Exploring Hydrocarbon Depletion
Page added on July 24, 2011
One of the more notable events in the past week was the previously discussed reopening of the Iranian Oil Bourse, an attempt by Iran to launch a venue that bypasses US sanctions against Iran which has prevented payment in the world’s reserve currency for Iranian goods. “Big deal”, some will say, this is not the first time Iran has attempt to upstage the Great Satan. Well, true, although as OilPrice said last week, “what it would take for Iran’s new exchange to survive and flourish are some heavy-duty customers that Washington would be wary of picking a fight with, and Tehran already has one – China… China, the world’s largest buyer of Iranian crude oil, has renewed its annual import pacts for 2011. In 2010 Iran supplied about 12 percent of China’s total crude imports. According to the latest report of the China Customs Organization, Iran’s total oil exports to China stood at 8.549 million tons between January and April 2011, up 32 percent compared with the same period last year. Iran is currently China’s third largest supplier of crude oil, providing China with nearly one million barrels per day.” Still, the perceived provocation to Uncle Sam should China go ahead and slap America in the face by accepting the existence of the Kish exchange, would echo around the world. Which is why many don’t think much if anything will happen. Until today, that is: according to the FT, China has decided to commence an barter system in which Iranian oil is exchanged directly for Chinese exports. The net result: not only a slap for the US Dollar, but implicitly for all fiat intermediaries, as Iran and China are about to prove that when it comes to exchanging hard resources for critical Chinese goods and services, the world’s so called reserve currency is completely irrelevant. The implications of this are momentous, especially for US debt, whose indomitability is only predicated upon the continued acceptance of the currency it backs as a global reserve. If China is now openly admitting to the world that it does not need US monetary intermediation, and by implication, the “debt” backing said intermediation, what then? And who will follow China next?
Tehran and Beijing are in talks about using a barter system to exchange Iranian oil for Chinese goods and services, as US financial sanctions have blocked China from paying at least $20bn for oil imports.
The US sanctions against Iran, which make it extremely difficult to conduct dollar-denominated business, mean that China could owe the oil-rich nation as much as $30bn, according to people familiar with the problem.
They said the unpaid oil bills had built up over the past two years and the governments, which are in early-stage talks, were looking at how to “offset” the debt.
Some Iranian officials are growing increasingly angry about the inability of the country’s largest oil customers to pay cash, a problem that has contributed to a shortage of hard currency and has hindered the central bank from defending the Iranian rial, which has been sharply devalued over the past month.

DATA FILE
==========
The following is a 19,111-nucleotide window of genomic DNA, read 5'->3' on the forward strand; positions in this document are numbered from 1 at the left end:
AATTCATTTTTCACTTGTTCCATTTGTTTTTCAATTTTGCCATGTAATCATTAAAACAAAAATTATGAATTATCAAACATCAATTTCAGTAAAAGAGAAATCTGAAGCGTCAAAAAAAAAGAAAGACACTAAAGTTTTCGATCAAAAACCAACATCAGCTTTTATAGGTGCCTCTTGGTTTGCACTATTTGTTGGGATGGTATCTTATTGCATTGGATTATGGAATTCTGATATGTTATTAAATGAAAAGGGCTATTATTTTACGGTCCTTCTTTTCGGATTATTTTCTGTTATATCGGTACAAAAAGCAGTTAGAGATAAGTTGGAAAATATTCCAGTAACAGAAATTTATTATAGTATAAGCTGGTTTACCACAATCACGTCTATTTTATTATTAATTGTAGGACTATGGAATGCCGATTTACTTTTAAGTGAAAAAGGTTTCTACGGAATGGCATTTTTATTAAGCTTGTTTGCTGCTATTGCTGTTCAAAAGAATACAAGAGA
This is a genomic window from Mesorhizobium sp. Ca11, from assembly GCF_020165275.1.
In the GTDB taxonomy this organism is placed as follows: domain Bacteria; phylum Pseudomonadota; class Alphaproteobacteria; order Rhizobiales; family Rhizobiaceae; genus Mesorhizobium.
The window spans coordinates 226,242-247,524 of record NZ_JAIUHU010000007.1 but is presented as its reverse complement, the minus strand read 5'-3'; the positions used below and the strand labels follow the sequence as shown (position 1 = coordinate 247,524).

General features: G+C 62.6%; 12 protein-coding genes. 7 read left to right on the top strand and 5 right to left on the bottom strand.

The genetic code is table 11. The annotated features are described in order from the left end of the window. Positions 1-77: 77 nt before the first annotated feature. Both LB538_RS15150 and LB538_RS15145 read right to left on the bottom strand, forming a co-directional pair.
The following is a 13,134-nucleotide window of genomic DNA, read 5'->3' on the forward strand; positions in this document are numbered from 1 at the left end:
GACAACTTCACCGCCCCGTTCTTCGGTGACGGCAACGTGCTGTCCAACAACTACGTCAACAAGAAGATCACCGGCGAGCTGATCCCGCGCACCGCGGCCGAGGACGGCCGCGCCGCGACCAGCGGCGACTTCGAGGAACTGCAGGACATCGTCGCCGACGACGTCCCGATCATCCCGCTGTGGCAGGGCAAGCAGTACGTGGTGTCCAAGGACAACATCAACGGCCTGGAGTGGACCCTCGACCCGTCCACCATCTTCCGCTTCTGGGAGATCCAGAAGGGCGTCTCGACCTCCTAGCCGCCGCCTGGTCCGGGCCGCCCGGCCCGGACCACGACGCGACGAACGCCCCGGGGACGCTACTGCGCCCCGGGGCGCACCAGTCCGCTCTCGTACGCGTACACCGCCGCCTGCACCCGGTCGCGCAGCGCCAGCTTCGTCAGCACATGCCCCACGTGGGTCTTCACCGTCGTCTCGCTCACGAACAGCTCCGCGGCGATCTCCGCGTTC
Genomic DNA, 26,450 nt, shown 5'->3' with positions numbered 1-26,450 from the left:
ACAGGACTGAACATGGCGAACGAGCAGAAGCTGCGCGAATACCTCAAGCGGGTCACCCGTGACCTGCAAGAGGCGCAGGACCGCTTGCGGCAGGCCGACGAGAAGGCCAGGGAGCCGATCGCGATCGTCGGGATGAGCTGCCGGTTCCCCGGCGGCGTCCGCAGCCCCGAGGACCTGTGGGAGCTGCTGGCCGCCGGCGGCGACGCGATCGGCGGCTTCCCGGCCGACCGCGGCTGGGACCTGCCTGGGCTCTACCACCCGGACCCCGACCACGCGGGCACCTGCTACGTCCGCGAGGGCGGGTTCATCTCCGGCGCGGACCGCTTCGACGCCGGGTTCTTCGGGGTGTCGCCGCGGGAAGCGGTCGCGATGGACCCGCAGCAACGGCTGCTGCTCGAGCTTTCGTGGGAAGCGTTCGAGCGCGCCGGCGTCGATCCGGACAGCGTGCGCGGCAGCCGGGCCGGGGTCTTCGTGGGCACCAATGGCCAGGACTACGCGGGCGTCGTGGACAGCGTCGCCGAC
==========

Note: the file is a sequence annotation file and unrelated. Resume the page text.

China and India together buy about one-third of Iran’s oil, the country’s economic lifeblood. China’s oil imports from Iran have risen 49 per cent this year, according to Reuters.
While Iran can do without India, it needs China:
Iran last week threatened to cut off oil exports to India, which owes $5bn for oil but has not been able to move the money out of an escrow account to Tehran.
Unlike India, which exports almost nothing to Iran, China is dominant in Iranian business and could use a barter system to balance trade between the two countries. Beijing is involved in everything from building tunnels to exporting toys and has been expanding into Iran’s oil sector, where European companies such as Shell and Total have been deterred by the difficulties of operating without contravening sanctions.
China and Iran’s bilateral trade totaled $29.3bn last year, up almost 40 per cent from 2009. The two countries this month signed several infrastructure and trade collaboration agreements that would see Chinese companies invest in big infrastructure projects in Iran, while Iran would export large quantities of chrome ore to China, according to local reports.
“Both China and India are happy to keep Iran’s money in their banks and try to get Iran involved in barter deals to sell their junk, or give yuan and rupees instead of hard currencies,” said one Iranian former official, on condition of anonymity. Iran had not yet accepted the alternatives, he added.
While Iran would have very little use for a non-convertible Yuan (for now), direct barter is something that will be far more useful to the resource-rich country. Yet, as Isaac Newton once cautioned, “in order to measure, you must define your unit.” What will China and Iran agree on as the unit of exchange, if not monetary intermediate, especially in those cases when there is no preset barter agreement?
If said neutral monetary “hard asset” ends up being a precious metal, look out US Dollar.
And for those curious to learn some more about the Iranian Oil Bourse, here is Grant Williams with his latest “Things that make you go hmmm.”